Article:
Should your company attract the attentions of the national media an appearance on live television could prove unavoidable. Yet how do you avoid the infamy that one ill-timed remark can afford?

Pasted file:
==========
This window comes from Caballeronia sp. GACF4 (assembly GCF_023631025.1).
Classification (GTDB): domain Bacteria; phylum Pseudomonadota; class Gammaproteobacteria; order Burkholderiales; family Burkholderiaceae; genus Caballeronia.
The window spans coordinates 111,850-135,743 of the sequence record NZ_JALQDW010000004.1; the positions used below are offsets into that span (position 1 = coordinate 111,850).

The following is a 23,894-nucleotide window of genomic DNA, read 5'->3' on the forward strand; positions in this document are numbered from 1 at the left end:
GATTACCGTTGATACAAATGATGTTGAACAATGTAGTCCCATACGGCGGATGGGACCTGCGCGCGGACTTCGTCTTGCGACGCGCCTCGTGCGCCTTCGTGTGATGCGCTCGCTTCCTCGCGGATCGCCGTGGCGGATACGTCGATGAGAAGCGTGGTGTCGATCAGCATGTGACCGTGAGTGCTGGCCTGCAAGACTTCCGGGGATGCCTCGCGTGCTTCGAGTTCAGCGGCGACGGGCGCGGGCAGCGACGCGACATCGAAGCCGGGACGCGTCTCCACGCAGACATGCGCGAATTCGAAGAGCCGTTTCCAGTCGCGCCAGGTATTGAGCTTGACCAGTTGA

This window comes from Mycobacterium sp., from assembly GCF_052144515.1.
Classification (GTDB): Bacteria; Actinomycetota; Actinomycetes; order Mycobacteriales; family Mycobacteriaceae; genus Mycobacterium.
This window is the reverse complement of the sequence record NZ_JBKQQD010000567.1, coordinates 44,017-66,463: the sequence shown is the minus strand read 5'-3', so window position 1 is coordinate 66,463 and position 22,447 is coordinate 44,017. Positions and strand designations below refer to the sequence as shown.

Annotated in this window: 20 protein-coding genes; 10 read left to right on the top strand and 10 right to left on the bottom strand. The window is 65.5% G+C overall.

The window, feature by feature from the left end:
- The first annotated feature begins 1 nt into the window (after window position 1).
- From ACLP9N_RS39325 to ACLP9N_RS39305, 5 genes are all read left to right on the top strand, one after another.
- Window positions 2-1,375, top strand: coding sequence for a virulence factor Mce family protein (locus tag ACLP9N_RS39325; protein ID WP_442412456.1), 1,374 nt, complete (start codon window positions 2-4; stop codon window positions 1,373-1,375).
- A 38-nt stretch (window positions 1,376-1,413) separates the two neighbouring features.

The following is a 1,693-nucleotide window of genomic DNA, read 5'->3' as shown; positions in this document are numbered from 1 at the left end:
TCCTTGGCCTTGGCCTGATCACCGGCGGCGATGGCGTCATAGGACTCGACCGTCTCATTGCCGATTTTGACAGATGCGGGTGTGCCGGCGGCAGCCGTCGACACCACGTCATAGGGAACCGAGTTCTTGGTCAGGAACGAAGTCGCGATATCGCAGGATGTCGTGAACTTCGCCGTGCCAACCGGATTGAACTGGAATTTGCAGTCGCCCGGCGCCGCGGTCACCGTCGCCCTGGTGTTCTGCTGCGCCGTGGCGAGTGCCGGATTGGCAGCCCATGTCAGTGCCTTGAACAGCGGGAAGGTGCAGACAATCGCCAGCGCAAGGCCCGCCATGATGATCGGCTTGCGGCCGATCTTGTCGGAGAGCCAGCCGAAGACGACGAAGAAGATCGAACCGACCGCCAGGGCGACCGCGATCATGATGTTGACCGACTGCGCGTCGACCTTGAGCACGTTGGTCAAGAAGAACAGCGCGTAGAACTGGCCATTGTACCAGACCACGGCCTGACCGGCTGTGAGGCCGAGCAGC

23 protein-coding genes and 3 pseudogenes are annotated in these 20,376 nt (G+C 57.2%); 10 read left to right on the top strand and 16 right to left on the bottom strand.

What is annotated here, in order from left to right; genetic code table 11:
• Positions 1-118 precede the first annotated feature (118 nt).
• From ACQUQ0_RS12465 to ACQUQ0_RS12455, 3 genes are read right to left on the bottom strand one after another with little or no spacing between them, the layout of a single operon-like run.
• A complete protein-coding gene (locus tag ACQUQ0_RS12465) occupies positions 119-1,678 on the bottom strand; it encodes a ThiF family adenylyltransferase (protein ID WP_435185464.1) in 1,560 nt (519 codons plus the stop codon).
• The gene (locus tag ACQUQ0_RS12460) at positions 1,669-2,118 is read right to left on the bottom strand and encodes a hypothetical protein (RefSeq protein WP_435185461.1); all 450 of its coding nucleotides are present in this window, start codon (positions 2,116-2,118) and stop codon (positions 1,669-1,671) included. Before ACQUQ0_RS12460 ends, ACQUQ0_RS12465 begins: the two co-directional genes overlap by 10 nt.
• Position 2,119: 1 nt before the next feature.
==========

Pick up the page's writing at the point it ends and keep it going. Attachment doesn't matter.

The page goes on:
Help is at hand. Diana Mather, author of Surviving The Media (published in February by HarperCollins), offers the untutored advice on how to turn in a performance more worthy of Oliver North than Oliver Reed. Some of it is routine stuff - don't, for example, drink heavily beforehand or confide in studio staff that your plant is an ecological time bomb. Some, however, is distinctly Zen. To achieve a calm, authoritative voice, for example, Mather recommends breathing in while humming: 'Fill the passages in your head, feel the head throbbing.' If this fails, arm swinging, wrist shaking, and sticking out your tongue can all apparently work wonders before going on air. For those who baulk at such methods, the alternative can be the kind of public relations disaster that becomes an albatross for its owner. Gaffes, as Gerald Ratner needs no reminding, are expensive things.